Just this week, the Saudi Commission for Tourism and National Heritage (SCTH) announced that the regulations for tourist visas have finally been completed. Once approved, their issuance is expected to significantly impact the Kingdom’s emerging tourism industry, and individuals such as diver Nour Alosaimi who know what Saudi Arabia holds in terms of untouched and unexplored nature are excited.
Alosaimi, who has been diving since 2009, is not the only female instructor in Saudi Arabia but is perhaps the only one who left the corporate world behind, diving deep into her passion and making a living out of it. The 29-year-old diver spends her days exploring the glimmering turquoise waters of the Red Sea, getting familiar with its wildlife and natural beauty. A PADI Master Scuba Diver Trainer, Alosaimi is a pioneer in her field, holding a local record for the deepest dive by a Saudi female at 345 feet (105 meters). The technical dive required five tanks and lasted more than 70 minutes.
Speaking to Saudi Gazette, Alosaimi shared her excitement at Saudi Arabia’s current journey towards developing its tourism sector and opening its doors to the world. Alosaimi’s passion for diving takes her on an hour-long bus ride to work each day from Jeddah to King Abdullah Economic City. There, she works at a dive center recently opened at the Bay La Sun Marina and Yacht Club in preparation for the Kingdom’s plans to open up to tourists later this year.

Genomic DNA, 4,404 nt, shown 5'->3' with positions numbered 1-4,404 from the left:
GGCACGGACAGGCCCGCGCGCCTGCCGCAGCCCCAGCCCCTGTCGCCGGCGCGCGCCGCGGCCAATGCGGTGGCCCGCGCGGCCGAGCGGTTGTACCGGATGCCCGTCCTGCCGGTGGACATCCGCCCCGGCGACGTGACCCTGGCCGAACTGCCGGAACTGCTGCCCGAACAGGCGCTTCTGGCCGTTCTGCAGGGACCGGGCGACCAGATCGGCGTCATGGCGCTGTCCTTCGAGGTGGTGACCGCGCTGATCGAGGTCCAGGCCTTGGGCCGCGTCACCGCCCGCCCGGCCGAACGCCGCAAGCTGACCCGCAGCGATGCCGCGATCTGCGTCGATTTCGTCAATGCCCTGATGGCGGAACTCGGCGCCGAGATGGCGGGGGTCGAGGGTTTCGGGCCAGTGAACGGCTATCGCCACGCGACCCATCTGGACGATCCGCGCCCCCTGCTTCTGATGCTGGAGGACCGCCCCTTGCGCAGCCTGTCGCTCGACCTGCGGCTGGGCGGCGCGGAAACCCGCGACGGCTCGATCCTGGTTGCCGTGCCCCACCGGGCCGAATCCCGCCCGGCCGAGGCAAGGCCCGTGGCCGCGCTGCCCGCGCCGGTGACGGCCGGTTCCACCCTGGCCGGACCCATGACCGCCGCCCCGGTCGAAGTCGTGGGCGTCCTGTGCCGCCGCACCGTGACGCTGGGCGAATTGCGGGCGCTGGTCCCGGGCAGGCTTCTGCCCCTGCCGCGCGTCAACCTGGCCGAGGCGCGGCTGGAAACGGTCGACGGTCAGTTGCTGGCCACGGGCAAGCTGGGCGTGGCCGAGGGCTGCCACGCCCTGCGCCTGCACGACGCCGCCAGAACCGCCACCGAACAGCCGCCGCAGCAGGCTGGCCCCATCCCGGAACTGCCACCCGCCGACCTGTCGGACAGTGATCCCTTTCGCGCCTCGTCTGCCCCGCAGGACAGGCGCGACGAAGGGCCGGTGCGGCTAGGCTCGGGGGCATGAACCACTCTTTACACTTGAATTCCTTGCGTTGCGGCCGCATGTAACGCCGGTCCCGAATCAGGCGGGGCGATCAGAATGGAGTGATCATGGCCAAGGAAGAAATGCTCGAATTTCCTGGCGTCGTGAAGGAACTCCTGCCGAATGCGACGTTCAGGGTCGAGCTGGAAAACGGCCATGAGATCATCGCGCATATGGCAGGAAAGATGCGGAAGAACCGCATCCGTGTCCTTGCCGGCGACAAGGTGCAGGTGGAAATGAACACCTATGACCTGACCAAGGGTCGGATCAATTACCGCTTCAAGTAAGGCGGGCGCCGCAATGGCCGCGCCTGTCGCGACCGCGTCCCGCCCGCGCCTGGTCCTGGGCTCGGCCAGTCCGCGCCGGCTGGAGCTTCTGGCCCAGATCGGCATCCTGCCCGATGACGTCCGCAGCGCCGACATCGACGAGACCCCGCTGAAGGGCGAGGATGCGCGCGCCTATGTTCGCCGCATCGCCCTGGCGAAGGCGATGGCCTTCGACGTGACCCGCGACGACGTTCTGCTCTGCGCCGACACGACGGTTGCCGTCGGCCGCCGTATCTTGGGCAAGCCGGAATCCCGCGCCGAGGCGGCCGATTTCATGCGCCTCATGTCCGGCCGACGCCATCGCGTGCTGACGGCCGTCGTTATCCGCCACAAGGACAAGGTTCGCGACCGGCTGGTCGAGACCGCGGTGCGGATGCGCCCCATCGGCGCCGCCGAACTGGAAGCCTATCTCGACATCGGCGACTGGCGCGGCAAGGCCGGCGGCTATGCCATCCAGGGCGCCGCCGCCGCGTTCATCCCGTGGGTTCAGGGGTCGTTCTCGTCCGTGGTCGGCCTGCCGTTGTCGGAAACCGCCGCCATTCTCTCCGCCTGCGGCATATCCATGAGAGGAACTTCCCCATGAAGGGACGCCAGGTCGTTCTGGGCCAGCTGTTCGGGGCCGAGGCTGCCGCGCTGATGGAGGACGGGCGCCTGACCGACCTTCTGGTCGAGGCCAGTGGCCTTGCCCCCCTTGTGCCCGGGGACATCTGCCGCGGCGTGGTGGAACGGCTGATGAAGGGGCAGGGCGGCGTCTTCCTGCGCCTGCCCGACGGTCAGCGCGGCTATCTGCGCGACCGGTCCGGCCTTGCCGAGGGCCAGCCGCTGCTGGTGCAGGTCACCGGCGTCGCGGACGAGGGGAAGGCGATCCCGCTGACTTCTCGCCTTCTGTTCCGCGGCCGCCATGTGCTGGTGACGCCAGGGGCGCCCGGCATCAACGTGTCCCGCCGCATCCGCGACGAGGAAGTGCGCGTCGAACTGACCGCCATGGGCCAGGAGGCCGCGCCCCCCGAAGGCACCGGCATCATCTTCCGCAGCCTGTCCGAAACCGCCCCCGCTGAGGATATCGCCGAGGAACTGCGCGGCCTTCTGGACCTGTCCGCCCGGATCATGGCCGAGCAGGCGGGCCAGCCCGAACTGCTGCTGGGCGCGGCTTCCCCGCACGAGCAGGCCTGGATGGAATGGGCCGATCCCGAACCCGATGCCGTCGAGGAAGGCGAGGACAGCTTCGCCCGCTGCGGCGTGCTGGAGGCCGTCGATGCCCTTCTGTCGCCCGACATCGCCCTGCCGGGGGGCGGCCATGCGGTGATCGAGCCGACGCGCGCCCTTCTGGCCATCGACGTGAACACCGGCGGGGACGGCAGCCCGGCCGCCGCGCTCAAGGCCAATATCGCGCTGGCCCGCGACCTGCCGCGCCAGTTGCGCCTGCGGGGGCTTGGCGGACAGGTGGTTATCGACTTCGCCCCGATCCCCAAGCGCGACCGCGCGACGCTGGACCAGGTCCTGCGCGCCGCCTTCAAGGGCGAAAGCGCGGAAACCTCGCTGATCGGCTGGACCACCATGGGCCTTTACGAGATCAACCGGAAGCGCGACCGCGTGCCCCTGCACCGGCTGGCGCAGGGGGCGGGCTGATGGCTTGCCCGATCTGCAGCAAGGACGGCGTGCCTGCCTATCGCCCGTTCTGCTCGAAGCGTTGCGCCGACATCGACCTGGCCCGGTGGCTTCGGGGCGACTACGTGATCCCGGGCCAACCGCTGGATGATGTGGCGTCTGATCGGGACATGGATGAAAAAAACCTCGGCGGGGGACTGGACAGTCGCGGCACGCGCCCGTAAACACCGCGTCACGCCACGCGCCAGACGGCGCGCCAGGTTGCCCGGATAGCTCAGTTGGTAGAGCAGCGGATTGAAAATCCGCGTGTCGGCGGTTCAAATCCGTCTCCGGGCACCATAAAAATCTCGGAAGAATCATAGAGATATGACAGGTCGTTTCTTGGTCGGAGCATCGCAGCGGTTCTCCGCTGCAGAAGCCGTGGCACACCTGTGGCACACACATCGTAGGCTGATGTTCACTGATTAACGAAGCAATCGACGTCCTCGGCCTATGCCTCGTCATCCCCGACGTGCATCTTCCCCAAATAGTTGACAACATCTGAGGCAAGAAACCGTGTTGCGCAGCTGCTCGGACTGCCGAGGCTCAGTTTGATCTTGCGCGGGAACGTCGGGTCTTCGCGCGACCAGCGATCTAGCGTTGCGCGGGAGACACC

“We are here on an island in middle of the Red Sea. We want to discover this place […] We may find this island beautiful for a picnic. We are creating a diving product here,” she explained while on a discovery dive around a small, sandy island in the Red Sea.
She highlighted in the article that the investments being made in the Kingdom’s nascent tourism sector also mean the opening up of miles of untouched coastline teeming with unexplored seascapes for her and other divers, adding that women will now be allowed even more opportunities to contribute directly to the Kingdom’s reformation efforts.
One lesser-known change has already had a huge impact on Alosaimi’s life. She explained that the Saudi Border Guard no longer stops women from going out on boats without a male guardian, which means that she and other female divers are not restricted to doing shore dives and can now explore the waters freely.
As founder of Pink Bubbles, which since its establishment in 2013 has been targeting female divers and non-divers, encouraging them to start scuba diving while also spreading marine and shark awareness, Alosaimi credits diving for empowering her, pushing her towards new experiences and pursuing her goals, and teaching her to handle whatever challenges life throws at her.